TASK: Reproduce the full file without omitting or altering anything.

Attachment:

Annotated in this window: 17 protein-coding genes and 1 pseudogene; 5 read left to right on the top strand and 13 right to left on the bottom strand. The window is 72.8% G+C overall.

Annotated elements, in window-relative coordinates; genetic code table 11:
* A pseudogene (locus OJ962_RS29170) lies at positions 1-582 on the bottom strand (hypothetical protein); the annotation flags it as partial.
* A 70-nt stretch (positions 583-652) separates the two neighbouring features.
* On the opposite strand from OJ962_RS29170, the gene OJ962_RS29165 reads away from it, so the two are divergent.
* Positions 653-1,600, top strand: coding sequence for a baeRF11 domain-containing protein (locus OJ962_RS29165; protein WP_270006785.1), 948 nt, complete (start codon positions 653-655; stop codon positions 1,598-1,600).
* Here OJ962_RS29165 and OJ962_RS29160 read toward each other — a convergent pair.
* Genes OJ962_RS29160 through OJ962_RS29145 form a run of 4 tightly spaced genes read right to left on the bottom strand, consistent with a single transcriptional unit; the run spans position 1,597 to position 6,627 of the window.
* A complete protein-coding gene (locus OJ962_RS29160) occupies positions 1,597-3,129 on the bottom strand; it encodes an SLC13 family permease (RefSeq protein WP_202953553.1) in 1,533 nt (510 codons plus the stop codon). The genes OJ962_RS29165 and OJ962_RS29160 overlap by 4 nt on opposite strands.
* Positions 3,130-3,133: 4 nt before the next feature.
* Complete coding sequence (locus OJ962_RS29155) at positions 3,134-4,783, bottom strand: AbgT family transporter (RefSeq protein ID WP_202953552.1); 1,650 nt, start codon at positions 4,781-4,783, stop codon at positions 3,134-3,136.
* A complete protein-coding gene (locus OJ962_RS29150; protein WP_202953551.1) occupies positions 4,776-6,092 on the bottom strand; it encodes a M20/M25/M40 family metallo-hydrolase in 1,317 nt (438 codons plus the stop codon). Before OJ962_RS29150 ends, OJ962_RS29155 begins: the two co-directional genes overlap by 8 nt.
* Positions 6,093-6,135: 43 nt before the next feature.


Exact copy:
Annotated in this window: 17 protein-coding genes and 1 pseudogene; 5 read left to right on the top strand and 13 right to left on the bottom strand. The window is 72.8% G+C overall.

Annotated elements, in window-relative coordinates; genetic code table 11:
* A pseudogene (locus OJ962_RS29170) lies at positions 1-582 on the bottom strand (hypothetical protein); the annotation flags it as partial.
* A 70-nt stretch (positions 583-652) separates the two neighbouring features.
* On the opposite strand from OJ962_RS29170, the gene OJ962_RS29165 reads away from it, so the two are divergent.
* Positions 653-1,600, top strand: coding sequence for a baeRF11 domain-containing protein (locus OJ962_RS29165; protein WP_270006785.1), 948 nt, complete (start codon positions 653-655; stop codon positions 1,598-1,600).
* Here OJ962_RS29165 and OJ962_RS29160 read toward each other — a convergent pair.
* Genes OJ962_RS29160 through OJ962_RS29145 form a run of 4 tightly spaced genes read right to left on the bottom strand, consistent with a single transcriptional unit; the run spans position 1,597 to position 6,627 of the window.
* A complete protein-coding gene (locus OJ962_RS29160) occupies positions 1,597-3,129 on the bottom strand; it encodes an SLC13 family permease (RefSeq protein WP_202953553.1) in 1,533 nt (510 codons plus the stop codon). The genes OJ962_RS29165 and OJ962_RS29160 overlap by 4 nt on opposite strands.
* Positions 3,130-3,133: 4 nt before the next feature.
* Complete coding sequence (locus OJ962_RS29155) at positions 3,134-4,783, bottom strand: AbgT family transporter (RefSeq protein ID WP_202953552.1); 1,650 nt, start codon at positions 4,781-4,783, stop codon at positions 3,134-3,136.
* A complete protein-coding gene (locus OJ962_RS29150; protein WP_202953551.1) occupies positions 4,776-6,092 on the bottom strand; it encodes a M20/M25/M40 family metallo-hydrolase in 1,317 nt (438 codons plus the stop codon). Before OJ962_RS29150 ends, OJ962_RS29155 begins: the two co-directional genes overlap by 8 nt.
* Positions 6,093-6,135: 43 nt before the next feature.